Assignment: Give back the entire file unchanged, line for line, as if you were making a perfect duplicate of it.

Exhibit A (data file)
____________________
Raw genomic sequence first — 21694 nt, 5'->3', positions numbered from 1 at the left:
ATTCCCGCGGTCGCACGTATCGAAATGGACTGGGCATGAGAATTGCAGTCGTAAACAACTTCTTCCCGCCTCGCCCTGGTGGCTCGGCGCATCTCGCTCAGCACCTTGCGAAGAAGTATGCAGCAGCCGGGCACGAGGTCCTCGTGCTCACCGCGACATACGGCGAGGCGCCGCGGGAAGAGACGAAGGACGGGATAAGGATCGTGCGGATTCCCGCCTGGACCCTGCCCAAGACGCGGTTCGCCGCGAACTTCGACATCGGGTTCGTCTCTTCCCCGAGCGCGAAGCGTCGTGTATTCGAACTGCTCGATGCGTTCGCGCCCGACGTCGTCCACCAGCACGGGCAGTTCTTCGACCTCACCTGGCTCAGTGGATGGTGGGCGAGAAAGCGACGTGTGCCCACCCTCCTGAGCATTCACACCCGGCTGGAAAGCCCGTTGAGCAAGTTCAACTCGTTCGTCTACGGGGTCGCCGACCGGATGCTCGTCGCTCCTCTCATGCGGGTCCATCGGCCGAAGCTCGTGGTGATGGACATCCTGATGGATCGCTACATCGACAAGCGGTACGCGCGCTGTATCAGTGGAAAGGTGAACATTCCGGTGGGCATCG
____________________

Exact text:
Raw genomic sequence first — 21694 nt, 5'->3', positions numbered from 1 at the left:
ATTCCCGCGGTCGCACGTATCGAAATGGACTGGGCATGAGAATTGCAGTCGTAAACAACTTCTTCCCGCCTCGCCCTGGTGGCTCGGCGCATCTCGCTCAGCACCTTGCGAAGAAGTATGCAGCAGCCGGGCACGAGGTCCTCGTGCTCACCGCGACATACGGCGAGGCGCCGCGGGAAGAGACGAAGGACGGGATAAGGATCGTGCGGATTCCCGCCTGGACCCTGCCCAAGACGCGGTTCGCCGCGAACTTCGACATCGGGTTCGTCTCTTCCCCGAGCGCGAAGCGTCGTGTATTCGAACTGCTCGATGCGTTCGCGCCCGACGTCGTCCACCAGCACGGGCAGTTCTTCGACCTCACCTGGCTCAGTGGATGGTGGGCGAGAAAGCGACGTGTGCCCACCCTCCTGAGCATTCACACCCGGCTGGAAAGCCCGTTGAGCAAGTTCAACTCGTTCGTCTACGGGGTCGCCGACCGGATGCTCGTCGCTCCTCTCATGCGGGTCCATCGGCCGAAGCTCGTGGTGATGGACATCCTGATGGATCGCTACATCGACAAGCGGTACGCGCGCTGTATCAGTGGAAAGGTGAACATTCCGGTGGGCATCG